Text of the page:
State officials say there are still too many uncertainties to predict whether the deadline can be met.
"We're very concerned about the supply and transport retrofits," said Pat Perez, manager of the Transportation Fuel Supply and Demand Office of the California Energy Commission.
He explained that so far, little work has been done on the railroad infrastructure to accommodate the long, 100-unit "ethanol express" trains needed to bring the oxygenate to California.
"They say they'll bring it out (from the Midwest) in trucks if they have to, " he added, "but it would be a whole lot more expensive."
Many refiners also express concerns.
"California's gasoline infrastructure is incredibly complicated, with so many different pieces that have to come together seamlessly for it to work," said Scott Folwarkow, director of regulatory affairs for independent refiner Valero Energy Corp. "If one part isn't ready, the price impacts can be huge."
Like the Midwest ethanol producers, Folwarkow and other refinery executives insist they will meet the December deadline.
But at what cost?
Originally, the ethanol switch was expected to cost California motorists at least $800 million a year. Any additional costs because of supply problems most likely will be passed through to the consumer.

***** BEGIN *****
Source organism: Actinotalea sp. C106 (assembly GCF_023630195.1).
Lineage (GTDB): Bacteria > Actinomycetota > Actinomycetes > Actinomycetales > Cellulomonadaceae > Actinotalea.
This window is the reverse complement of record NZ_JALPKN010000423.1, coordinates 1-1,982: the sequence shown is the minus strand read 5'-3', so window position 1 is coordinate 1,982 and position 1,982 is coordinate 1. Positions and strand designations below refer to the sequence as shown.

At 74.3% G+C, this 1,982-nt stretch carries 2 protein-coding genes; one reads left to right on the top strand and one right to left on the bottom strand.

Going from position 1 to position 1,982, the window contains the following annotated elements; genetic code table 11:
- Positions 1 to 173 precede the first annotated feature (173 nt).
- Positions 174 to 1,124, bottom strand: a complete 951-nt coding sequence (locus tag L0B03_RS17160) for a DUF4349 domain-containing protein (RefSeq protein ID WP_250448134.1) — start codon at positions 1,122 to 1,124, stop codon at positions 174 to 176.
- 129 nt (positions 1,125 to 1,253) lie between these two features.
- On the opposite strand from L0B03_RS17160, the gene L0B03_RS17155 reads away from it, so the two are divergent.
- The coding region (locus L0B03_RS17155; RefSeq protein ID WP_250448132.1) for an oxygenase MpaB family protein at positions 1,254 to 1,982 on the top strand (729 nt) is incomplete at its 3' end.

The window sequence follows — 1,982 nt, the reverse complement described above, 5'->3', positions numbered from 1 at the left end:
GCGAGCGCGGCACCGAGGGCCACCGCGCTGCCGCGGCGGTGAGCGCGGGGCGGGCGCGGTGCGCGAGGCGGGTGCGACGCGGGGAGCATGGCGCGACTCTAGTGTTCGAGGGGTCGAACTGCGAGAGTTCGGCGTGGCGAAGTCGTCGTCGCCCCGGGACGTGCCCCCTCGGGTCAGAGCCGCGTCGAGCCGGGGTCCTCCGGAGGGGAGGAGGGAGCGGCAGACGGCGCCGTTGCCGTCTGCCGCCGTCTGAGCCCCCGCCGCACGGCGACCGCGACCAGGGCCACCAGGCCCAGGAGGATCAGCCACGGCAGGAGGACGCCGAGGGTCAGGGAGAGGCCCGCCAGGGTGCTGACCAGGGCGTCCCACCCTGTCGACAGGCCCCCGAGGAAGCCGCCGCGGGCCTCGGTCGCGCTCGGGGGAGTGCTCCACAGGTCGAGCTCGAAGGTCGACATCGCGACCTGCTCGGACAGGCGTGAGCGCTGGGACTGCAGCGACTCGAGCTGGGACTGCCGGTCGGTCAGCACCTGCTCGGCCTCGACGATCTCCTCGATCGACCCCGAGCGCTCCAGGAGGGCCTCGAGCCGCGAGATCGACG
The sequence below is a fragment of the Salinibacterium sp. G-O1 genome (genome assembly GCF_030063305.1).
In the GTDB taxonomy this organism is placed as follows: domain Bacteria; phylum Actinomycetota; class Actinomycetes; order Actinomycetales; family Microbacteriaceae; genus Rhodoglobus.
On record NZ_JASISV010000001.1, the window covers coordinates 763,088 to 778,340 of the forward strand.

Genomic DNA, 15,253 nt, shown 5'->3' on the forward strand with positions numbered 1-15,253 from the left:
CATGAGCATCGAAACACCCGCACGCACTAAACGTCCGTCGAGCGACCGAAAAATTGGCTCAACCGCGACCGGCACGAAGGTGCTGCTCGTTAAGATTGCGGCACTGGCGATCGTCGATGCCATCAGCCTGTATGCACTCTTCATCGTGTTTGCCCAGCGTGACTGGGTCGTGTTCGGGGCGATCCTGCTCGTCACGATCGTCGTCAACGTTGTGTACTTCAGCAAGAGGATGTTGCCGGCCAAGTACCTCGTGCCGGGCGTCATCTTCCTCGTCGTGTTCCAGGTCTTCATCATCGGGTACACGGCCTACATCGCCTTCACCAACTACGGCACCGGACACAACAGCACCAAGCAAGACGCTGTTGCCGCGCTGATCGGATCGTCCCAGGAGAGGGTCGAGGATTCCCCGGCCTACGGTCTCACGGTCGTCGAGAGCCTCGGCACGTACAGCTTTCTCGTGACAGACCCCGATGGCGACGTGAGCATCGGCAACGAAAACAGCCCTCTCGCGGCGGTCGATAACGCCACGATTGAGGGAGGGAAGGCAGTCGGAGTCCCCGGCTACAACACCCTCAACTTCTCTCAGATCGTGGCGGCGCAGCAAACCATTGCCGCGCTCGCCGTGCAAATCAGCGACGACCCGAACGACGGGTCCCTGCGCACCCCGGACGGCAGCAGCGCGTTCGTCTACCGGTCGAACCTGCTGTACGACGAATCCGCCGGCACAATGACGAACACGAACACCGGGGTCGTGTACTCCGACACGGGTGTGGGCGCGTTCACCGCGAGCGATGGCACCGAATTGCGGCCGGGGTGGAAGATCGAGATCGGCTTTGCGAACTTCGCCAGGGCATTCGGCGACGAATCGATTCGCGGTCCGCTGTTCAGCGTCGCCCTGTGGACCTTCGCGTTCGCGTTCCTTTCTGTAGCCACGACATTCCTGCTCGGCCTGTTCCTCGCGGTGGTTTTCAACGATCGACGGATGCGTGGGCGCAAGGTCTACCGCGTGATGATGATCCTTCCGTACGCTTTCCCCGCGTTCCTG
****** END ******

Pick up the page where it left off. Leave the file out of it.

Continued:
"That's our big concern," said William L. Rukeyser, spokesman for the California Environmental Protection Agency, noting that the state's gasoline market is so tight that even a small glitch in supply flow could result in a price spike of 50 cents.
Davis has been pondering the options laid out by his administration for four months, and none of them is politically palatable, especially the risk of soaring gas prices if the MTBE ban goes into effect.
The governor's office would not comment on when Davis might make a decision.
"We would be very concerned if the (MTBE phaseout) deadline is extended, considering the damage MTBE is doing to the water quality of this state," said Elisa Lynch of the environmental group Bluewater Network.
The governor has a third option, which is to wait and see whether Congress passes a recent compromise proposal that would allow Davis to waive the oxygenate requirement. He could then ban MTBE and allow refiners to make gas with little or no ethanol.
California officials and the Midwest governors hammered out the broad outline of a compromise when they met last September:
-- California and East Coast states like New York and Maine, which also want to ban MTBE, could waive the oxygenate requirement, freeing them from using MTBE or ethanol.
-- Congress would set a required amount of ethanol that refiners would have to purchase each year. The amount would increase annually for a decade or more,
satisfying the Corn Belt bloc.
-- Tradeable credits would be created so that refiners in the Midwest who purchase more than their required quota of ethanol would get a credit they could trade or sell to coastal refiners.
The compromise was added to the recent energy bill proposed by Senate Majority Leader Tom Daschle, D-S.D., who has scheduled debate on the omnibus energy legislation for next month.
E-mail William Carlsen at firstname.lastname@example.org.